The other issue is that Oliver Stone is the man directing this when it would have been a perfect film for the late Tony Scott or even Steven Soderbergh. Unless Stone is working with some kind of societal outrage he just has a tin ear for relationship dynamics and performances. He does however get some great supporting turns out of Benicio Del Toro, John Travolta and Salma Hayek and some nasty violence before a studio cop-out ending. A missed opportunity.

Jessica Chastain and Tom Hardy in Lawless

Lawless (2012)

Starring: Shia LeBeouf, Tom Hardy, Jessica Chastain and Guy Pearce. Directed by: John Hillcoat.

Available on NETFLIX.

Upon release last year, John Hillcoat’s latest film was something of a critical and commercial disappointment. It had neither the surreal western atmosphere of The Proposition nor the dour hopelessness of The Road. It was actually a fairly standard A to B to C tale of prohibition era gangsters facing off against a corrupt lawman.

This was disappointing to most on first viewing but something about it stays with you and watching it again for what it actually is reveals hidden depths and some great moments. Shia LeBeouf is actually brilliant in this as a kid who is all pent-up anger and frustration at not being taken seriously who then goes off and ends up humiliated which just makes him worse. He is matched by Jason Clarke and a memorably scuzzy villain from Guy Pearce.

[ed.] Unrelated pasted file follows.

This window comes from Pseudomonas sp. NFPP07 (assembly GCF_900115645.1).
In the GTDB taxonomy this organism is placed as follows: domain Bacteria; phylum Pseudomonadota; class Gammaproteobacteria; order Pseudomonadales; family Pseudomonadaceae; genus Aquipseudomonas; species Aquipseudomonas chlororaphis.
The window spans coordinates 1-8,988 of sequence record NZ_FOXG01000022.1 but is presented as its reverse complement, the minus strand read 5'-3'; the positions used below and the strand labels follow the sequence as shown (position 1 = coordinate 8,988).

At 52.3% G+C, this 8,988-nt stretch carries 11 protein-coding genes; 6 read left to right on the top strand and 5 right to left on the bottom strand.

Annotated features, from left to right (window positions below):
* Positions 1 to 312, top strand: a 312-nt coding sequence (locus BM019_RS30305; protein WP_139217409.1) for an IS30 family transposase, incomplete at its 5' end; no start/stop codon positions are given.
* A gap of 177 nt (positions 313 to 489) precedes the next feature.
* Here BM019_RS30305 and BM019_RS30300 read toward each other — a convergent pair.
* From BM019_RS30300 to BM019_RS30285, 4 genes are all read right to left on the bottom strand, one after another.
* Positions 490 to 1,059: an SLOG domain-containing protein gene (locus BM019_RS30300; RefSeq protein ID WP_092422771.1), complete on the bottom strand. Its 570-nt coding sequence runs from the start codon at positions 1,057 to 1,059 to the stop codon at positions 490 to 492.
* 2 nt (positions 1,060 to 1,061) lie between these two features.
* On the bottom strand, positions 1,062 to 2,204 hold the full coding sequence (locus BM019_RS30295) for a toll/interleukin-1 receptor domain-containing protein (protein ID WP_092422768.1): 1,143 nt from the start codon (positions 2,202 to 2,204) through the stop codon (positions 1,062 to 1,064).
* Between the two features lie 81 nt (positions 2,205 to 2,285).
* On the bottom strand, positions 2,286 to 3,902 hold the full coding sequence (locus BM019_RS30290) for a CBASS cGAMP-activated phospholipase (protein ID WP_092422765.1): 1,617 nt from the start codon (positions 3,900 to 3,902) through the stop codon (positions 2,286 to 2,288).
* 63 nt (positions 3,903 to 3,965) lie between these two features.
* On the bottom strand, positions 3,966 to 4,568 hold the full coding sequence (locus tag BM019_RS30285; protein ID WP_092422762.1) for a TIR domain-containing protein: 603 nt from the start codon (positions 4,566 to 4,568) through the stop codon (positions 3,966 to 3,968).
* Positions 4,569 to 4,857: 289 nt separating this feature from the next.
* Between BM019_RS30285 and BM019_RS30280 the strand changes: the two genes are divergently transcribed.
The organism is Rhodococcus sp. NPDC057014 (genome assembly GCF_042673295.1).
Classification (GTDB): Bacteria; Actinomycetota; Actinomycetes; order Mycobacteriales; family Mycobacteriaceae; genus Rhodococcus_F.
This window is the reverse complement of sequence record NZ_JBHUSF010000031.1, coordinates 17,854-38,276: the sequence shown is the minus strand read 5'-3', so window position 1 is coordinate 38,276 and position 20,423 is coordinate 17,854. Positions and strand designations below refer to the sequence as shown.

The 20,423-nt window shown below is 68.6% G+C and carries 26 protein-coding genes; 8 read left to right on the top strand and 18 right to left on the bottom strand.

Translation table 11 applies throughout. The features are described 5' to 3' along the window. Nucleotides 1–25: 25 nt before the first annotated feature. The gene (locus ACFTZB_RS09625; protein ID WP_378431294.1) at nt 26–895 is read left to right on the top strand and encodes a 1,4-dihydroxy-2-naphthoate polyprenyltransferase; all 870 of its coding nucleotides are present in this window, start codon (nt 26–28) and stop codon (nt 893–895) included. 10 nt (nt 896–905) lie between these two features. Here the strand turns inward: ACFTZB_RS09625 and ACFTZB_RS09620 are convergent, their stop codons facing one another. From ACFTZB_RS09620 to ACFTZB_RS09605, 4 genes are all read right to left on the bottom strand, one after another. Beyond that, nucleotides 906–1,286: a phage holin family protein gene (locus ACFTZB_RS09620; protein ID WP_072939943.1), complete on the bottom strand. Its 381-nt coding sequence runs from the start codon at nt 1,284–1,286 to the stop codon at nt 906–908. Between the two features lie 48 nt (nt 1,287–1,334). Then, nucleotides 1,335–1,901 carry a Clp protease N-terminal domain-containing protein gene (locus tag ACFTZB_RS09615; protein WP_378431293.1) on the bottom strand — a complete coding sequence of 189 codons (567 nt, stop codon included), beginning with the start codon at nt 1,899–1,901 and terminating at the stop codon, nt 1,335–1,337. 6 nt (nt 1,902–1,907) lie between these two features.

Killing Them Softly

Killing Them Softly (2012)

Starring: Brad Pitt, Scoot McNairy, James Gandolfini, Ray Liotta and Richard Jenkins. Directed by: Andrew Dominik.

Available on NOW TV.

Passing everybody by last year was Andrew Dominik’s third film which managed to be just as unique as his first two but was somehow rather too different for the mainstream. Killing Them Softly is a beast that moves to its own rhythm and pace and has now qualms about not catering for the crowd who enjoyed Goodfellas, Heat or Scarface.

Essentially this is a film which is equal parts a critique of the state of the modern economy and also what the mafia has become as Brad Pitt’s master hitman hunts down a couple of low rent crims who have robbed a high stakes poker game under orders from bean counters rather than a mafia don.

Every single death in this film hits hard and feels substantial and heartbreaking and the film has a hell of a good final line which sums up the film perfectly. It plays out like a Coen brothers critique of the economic crash and is not for everybody but deserving of far more love.

Detention Still 1

Detention (2011)

Starring: Josh Hutcherson, Shanley Caswell, Spencer Locke and Dane Cook. Directed by: Joseph Kahn.

Available on NETFLIX.